If the "vision" center had been named "geometry" center, its activation would be very natural and not a surprise at all.
Chatr is Roger's fighter brand designed to kill off the real alternatives. I care about competition, so I don't join any of the "discount" brand of major incumbents.
> $137 per month
That's the problem.
Most people don't use unlimited text/minutes/data, yet, the carriers either force people to use the cheap, inadequate plans or the overkill, overpriced plans.
i.e. they'll never offer a $25 plan that offers 1000 minutes, 500 text messages, and 3GB of data.
contracts, SIM locks, and carrier crapware?
Only in the form of OS logs for crash reports
Neither CarrierIQ or the Carriers have business in knowing what apps I'm using, whether they crash or not (the PDF says it reports context switches between apps, this is an INSANE invasion of my privacy) - except the crapware written by the Carriers themselves, which I need or want none of.
The whole "case" against CIQ is hugely overblown by media sources looking for ratings and people who desperately want something to be outraged over.
They were largely responsible for the "case" against themselves - if they worked with the researcher instead of using lawyers to threaten him, there would be no case. They should have been sensitive enough to know that there's a very fine line between what they make and a real spyware - and be aware of the possibility that EFF might join the fray before their lawyer sent that threaten letter.
First off.. CIQ are not the bad guys here.
They make software. It does various things, and it can be used for good or evil.
The carriers are the ones who requested the software to be placed on the handsets. The handset makers are the ones who screwed up, specifically HTC who left debug mode enabled on a production handset. The Samsung handsets do not exhibit the same issues that were shown in the video that the HTC handsets show.
The whole FBI link, no one really knows for sure, what the deal is, other then they refused a FOIA. That could mean they utilize the data, or they are in fact investigating CIQ itself.
Honestly, for the purposes that CIQ claim the software is for, I have no real issue with it. However they built far more capability then was needed in the software, and that I do have a major issue with.
Mostly agreed, except that CIQ made a fatal mistake of trying to silent the researcher with a SLAPP. If they worked WITH him in the first place, I bet none of their current PR disaster would have happened.
It's not spyware. Carriers want info on how people use their phones so that they can fix bugs and make better phones. It's no different from software that occasionally reports home with usage statistics. Everyone does it, and it's a good thing. The only problem is that a few OEMs and carriers disabled the user's ability to opt out.
CarrierIQ makes a legal, useful, morally-sound product. Some companies go on to use that product in a legal, useful, but less moral manner. But some asshole of a security researcher figured out (correctly!) that he'd get way more hits on his webpage if he accused them of making a rootkit and keylogger. And now all the innocent, hardworking developers at this small business will be out on the streets, because the rage-a-holics want something to scream about, and the media is more than happy to manufacture controversy if it means good ratings.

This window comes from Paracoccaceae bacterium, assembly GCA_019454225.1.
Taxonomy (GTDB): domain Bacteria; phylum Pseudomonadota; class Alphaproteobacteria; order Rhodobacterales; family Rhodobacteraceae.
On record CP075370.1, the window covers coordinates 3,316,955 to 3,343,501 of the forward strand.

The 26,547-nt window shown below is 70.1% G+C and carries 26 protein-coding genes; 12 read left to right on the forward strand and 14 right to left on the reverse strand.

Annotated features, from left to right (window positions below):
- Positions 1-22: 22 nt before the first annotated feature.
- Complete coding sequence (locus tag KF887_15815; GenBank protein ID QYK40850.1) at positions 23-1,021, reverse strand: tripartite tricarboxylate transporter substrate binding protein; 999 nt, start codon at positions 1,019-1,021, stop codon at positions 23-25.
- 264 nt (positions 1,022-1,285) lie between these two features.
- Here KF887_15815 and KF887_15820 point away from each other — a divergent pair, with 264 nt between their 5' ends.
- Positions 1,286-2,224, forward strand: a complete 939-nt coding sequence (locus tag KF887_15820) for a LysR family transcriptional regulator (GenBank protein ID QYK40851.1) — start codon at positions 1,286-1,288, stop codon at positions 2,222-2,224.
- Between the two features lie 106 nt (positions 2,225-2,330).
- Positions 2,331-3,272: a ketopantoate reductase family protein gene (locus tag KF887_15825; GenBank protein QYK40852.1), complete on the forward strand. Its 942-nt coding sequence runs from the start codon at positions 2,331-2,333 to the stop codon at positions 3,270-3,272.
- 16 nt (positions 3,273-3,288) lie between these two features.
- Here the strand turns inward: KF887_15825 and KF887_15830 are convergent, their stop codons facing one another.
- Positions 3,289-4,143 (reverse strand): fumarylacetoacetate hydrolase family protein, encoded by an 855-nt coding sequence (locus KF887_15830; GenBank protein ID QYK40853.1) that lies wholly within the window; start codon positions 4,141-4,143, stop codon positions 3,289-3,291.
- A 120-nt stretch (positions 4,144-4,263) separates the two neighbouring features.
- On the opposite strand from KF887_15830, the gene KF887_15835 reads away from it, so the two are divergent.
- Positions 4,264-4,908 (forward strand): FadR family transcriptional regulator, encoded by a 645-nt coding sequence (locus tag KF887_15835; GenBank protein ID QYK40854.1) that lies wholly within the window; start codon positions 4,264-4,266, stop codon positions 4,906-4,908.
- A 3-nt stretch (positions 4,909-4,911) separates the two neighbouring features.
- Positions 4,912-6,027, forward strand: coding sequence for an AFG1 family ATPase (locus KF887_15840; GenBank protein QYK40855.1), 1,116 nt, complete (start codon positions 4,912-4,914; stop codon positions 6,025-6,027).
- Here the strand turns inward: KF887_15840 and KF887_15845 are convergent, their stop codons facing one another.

So congrats. You're going to destroy the lives of some innocent people over the tiniest of slights. I'm sure you're very proud.
Not so fast. I suspect if CarrierIQ didn't attempt to SLAPP the researcher, none of its PR disaster would have happened.
Don't act as if CarrierIQ is totally in the right, because it is not. The moment they decided to unleash a lawyer first, and then an honest disclosure when necessary, their fate was sealed.
The solution to this is to pay the surgeons by the hour, per operation, etc. Then the pay scale will be the same for every piece of work.
As to motherhood and the importance of families in society, it'll need to be compensated in other ways - because if it's compensated with a "parity" salary of their occupation, it means the families and motherhood of a female surgeon is more valuable to that of a cubicle worker, which is obviously untrue.
And, the joy of motherhood and family needs to be accounted for as well - otherwise it'll be unfair men who cannot enjoy the experience of bearing a baby and being able to breastfeed.
By making the amber light last just slightly shorter, again!
they fine people at 85%
The platform-specific stuffs are there, but where's the
What about people who want to join but don't run their own compilers? You know, those people exist.
Widgets have given Android a 10 year advantage.
Because it's such a prominent feature on Android, Apple doesn't want to copy it - that's why you'll never see non-jailbroken iOS devices running widgets on the home screen. You read it here first.
On top of easily setting compliance policies, BES also controls enterprise resources other than those controlled by Exchange.
Does ActiveSync devices still require setting up a VPN separately?
(hint: if you or your company don't need those controls, it means you or your company don't need those controls - nothing more)
first, there's push policy update on BES vs poll-based policy updates. if you're in an environment that needs dynamic policies, push policies can't be beat.
second, BES allows applications to set its own policies - while last I looked at ActiveSync, it's only for an MS application (Exchange).
and then, ActiveSync policies are very device-specific - Windows Mobile phones implements a larger set of supported policies than Android, for example.